Mining companies will now have the opportunity to use sulfide to extract minerals like copper and gold from the ground in Wisconsin.
Gov. Scott Walker signed into law on Monday a bill lifting the state's effective moratorium on sulfide mining, a move supporters say will clear the way for an economic boost to depressed areas of the state. But opponents say the environmental risks are too great to allow such activity.
The bill's authors, Sen. Tom Tiffany, R-Hazelhurst, and Rep. Rob Hutton, R-Brookfield, say it allows conversations about mining to occur that cannot happen under current law. Both have emphasized that companies that want to mine in Wisconsin will have to work with local communities in order to do so.
Under current law, a mining company must prove a sulfide mine can operate for 10 years and be closed for another 10 without polluting groundwater or surface waters with acid rock drainage. That legislation was passed with near-unanimous, bipartisan support in 1998 and signed into law by Republican Gov. Tommy Thompson.
Walker signed the bill in Rhinelander, with the support of several Wisconsin natives and residents who say they hope to work in the mining industry in their home state thanks to the bill's passage.
Taylor Pitlik, 22, of Sugar Camp, is a senior in Michigan Technological University's mining engineering program. A fourth-generation aggregate miner, she said she looks forward to working in her home state.
Several other students in mining and geological engineering programs have similar goals, according to the Natural Resources Development Association.
In a statement, Americans for Prosperity-Wisconsin director Eric Bott said the law will bring back "good-paying, family-sustaining, blue-collar jobs" to northern Wisconsin.
Opponents of the legislation, like Sen. Jon Erpenbach, D-Middleton, have argued that if a sulfide mine could operate safely, the existing law wouldn't have prevented it from doing so in Wisconsin.
In sulfide mining, once rock is extracted from the pit, a chemical process separates the unwanted “tailings” — about 90 percent of the material — from the desired metals — for instance, gold, zinc, copper and silver. One of the chemicals used in the separation process is cyanide.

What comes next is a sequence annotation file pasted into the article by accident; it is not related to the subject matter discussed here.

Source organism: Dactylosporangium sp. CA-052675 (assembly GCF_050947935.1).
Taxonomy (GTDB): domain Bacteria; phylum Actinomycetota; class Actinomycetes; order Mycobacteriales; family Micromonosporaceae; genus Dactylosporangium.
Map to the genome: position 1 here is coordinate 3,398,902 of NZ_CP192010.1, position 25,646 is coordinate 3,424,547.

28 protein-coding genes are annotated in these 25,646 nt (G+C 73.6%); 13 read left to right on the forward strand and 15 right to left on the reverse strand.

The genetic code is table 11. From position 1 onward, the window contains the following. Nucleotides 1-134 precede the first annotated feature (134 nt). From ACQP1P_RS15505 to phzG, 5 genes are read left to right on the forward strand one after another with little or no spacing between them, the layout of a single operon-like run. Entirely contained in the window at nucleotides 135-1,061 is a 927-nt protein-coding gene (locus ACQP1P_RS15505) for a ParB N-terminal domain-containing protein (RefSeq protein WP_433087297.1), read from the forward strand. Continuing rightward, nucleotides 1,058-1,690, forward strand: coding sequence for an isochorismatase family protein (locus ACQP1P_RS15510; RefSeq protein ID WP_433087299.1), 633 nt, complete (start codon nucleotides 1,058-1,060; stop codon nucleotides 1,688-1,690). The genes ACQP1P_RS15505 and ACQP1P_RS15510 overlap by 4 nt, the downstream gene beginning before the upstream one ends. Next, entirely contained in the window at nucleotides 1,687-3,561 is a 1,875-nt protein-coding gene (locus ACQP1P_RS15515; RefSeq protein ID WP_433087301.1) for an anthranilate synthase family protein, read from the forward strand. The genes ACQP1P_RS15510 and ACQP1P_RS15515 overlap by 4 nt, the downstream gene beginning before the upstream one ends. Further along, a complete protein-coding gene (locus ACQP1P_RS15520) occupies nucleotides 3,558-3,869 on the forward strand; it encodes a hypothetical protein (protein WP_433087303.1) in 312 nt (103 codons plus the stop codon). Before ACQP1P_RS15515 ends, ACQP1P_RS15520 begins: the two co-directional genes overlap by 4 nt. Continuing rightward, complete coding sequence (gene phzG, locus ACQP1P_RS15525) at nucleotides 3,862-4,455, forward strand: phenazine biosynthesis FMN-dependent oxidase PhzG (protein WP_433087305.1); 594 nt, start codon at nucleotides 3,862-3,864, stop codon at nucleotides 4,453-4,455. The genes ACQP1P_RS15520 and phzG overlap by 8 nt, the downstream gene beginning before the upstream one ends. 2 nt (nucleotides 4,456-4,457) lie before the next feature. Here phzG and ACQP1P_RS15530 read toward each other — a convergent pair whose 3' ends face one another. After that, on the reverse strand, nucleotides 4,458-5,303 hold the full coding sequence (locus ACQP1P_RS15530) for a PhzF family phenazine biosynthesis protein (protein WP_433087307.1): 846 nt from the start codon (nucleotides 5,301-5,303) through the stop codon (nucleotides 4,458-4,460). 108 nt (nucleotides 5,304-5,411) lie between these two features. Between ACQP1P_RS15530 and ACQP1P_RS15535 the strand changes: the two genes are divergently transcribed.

The tailings are mostly sulfide, which, when mixed with air and water, form a toxic acid that acts as a long-term pollutant, turning rivers bright orange. Tailings can be neutralized with alkaline material like limestone.
Conservation groups and tribal leaders say the new legislation would put the state's long-term environmental integrity at risk in exchange for short-term profits.
Dave Blouin of the Sierra Club John Muir chapter said in a statement that by signing the bill, Walker embraced "highly polluting and damaging mining over long-term sustainable development for central and northern Wisconsin."
But the bill's supporters say technology has advanced to allow Wisconsin to benefit financially from mining without jeopardizing its environment.
The Menominee Indian Tribe announced last month that it will sue the federal government if it does not assume permitting authority for a proposed sulfide mine to extract zinc, gold, copper and silver from an area in Upper Michigan located about 150 feet from the Menominee River.
The company behind the Back Forty Project, Aquila Resources, owns two deposits in Wisconsin.